Water penetration and disintegrating stucco is no longer a problem at the Foundation Plant Services building thanks to deferred maintenance funding and a dedicated Facilities Management team.
Sheet metal workers, painters, and carpenters worked closely for about 3 months to complete the project that started with the temporary relocation of the building’s iconic rose bushes while construction took place. They then got to work with on the intense process of stucco demolition, which involves chipping away at the crumbling stucco and prying off the wire mesh behind it.
The Facilities team worked to schedule demolition when it was least disruptive to building occupants as the stucco removal process can be powerful enough to jostle indoor wall hangings. Nevertheless, the limited commotion did not stop employees of FPS from praising the work.
“We are very appreciative of everything that has been done and how good it looks,” says Deborah Golino, director of Foundation Plant Services. “We should be ready for the rain!”
Justin Jacobs, technology manager at Foundation Plant Services stated, “A big thanks to all of you! The building is looking good!”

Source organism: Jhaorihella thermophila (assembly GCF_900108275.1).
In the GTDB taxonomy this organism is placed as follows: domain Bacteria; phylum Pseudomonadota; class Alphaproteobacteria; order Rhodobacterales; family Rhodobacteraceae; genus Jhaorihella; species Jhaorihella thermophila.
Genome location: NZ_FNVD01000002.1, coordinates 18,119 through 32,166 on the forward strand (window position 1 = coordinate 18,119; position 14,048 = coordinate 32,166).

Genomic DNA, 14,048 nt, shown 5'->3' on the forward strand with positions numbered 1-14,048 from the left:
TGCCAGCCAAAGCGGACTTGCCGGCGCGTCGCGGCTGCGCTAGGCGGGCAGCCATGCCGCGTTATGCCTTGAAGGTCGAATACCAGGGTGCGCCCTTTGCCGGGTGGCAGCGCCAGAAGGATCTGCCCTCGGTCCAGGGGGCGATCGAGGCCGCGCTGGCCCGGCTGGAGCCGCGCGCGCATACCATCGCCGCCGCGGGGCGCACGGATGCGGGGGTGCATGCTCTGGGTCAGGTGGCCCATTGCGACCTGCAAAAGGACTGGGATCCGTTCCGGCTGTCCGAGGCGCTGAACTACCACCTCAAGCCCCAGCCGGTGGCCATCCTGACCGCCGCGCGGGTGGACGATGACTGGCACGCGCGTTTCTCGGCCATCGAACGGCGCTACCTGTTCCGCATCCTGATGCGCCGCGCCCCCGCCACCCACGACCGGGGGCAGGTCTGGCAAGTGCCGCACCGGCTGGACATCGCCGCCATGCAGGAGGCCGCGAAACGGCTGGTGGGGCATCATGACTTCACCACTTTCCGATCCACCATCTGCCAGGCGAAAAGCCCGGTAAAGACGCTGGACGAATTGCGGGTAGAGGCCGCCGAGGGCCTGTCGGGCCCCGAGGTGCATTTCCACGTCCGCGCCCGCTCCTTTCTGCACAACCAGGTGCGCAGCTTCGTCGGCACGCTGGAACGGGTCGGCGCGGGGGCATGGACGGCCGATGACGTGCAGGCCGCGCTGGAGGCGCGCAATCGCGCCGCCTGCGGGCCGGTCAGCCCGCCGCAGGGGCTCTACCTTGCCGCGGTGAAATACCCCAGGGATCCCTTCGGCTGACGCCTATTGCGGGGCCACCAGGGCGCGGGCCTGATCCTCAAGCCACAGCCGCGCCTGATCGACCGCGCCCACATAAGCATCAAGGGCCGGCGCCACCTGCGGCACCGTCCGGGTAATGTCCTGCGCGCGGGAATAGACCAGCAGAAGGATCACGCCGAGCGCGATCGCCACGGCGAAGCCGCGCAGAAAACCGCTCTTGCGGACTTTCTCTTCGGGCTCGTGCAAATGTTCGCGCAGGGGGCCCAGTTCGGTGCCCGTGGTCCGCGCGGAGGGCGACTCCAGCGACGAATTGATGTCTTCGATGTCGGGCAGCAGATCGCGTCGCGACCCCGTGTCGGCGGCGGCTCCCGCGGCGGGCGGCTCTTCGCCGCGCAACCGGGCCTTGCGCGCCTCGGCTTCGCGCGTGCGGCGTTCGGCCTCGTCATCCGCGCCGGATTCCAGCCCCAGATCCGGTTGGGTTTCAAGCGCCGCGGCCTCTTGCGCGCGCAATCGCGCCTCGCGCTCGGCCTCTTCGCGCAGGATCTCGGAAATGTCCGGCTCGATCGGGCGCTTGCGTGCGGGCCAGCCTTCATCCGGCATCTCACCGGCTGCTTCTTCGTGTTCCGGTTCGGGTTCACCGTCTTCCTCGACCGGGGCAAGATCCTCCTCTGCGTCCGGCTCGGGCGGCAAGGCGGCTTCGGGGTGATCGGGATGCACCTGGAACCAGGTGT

The rehabbed building now has a waterproof barrier to prevent any future moisture from sneaking between the walls. Facilities Management also went the extra mile to match all surrounding structures to create a visually pleasing aesthetic. As they complete the finishing touches, they will also welcome back the beloved rose bushes to their new and improved home.
Foundation Plant Services (FPS) was established in 1958 to distribute virus-tested, professionally identified grape, fruit and nut tree propagation stock. They specialize in producing, testing, maintaining and distributing elite disease-tested plant propagation material, providing plant importation and quarantine, disease testing, virus elimination, and DNA identification services, coordinating release of UC-patented horticultural varieties and linking researchers, nurseries and producers.